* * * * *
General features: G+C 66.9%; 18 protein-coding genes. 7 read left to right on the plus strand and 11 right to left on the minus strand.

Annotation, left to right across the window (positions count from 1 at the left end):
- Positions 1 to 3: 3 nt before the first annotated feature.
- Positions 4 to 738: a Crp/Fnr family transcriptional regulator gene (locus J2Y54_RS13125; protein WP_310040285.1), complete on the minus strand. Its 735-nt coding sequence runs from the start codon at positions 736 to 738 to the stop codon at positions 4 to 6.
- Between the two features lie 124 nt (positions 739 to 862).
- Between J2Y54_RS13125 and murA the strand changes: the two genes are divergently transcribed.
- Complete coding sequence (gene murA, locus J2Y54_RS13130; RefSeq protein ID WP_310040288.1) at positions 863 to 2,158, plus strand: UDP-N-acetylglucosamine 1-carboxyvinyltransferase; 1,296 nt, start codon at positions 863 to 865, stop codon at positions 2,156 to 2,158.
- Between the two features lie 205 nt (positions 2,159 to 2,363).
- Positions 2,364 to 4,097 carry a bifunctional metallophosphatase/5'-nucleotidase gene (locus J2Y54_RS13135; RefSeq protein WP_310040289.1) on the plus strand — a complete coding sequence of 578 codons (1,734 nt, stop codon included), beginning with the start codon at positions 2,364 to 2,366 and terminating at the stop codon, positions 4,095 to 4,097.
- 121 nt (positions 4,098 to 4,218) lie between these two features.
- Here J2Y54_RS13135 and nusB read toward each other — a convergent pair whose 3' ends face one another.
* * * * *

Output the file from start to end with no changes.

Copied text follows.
General features: G+C 66.9%; 18 protein-coding genes. 7 read left to right on the plus strand and 11 right to left on the minus strand.

Annotation, left to right across the window (positions count from 1 at the left end):
- Positions 1 to 3: 3 nt before the first annotated feature.
- Positions 4 to 738: a Crp/Fnr family transcriptional regulator gene (locus J2Y54_RS13125; protein WP_310040285.1), complete on the minus strand. Its 735-nt coding sequence runs from the start codon at positions 736 to 738 to the stop codon at positions 4 to 6.
- Between the two features lie 124 nt (positions 739 to 862).
- Between J2Y54_RS13125 and murA the strand changes: the two genes are divergently transcribed.
- Complete coding sequence (gene murA, locus J2Y54_RS13130; RefSeq protein ID WP_310040288.1) at positions 863 to 2,158, plus strand: UDP-N-acetylglucosamine 1-carboxyvinyltransferase; 1,296 nt, start codon at positions 863 to 865, stop codon at positions 2,156 to 2,158.
- Between the two features lie 205 nt (positions 2,159 to 2,363).
- Positions 2,364 to 4,097 carry a bifunctional metallophosphatase/5'-nucleotidase gene (locus J2Y54_RS13135; RefSeq protein WP_310040289.1) on the plus strand — a complete coding sequence of 578 codons (1,734 nt, stop codon included), beginning with the start codon at positions 2,364 to 2,366 and terminating at the stop codon, positions 4,095 to 4,097.
- 121 nt (positions 4,098 to 4,218) lie between these two features.
- Here J2Y54_RS13135 and nusB read toward each other — a convergent pair whose 3' ends face one another.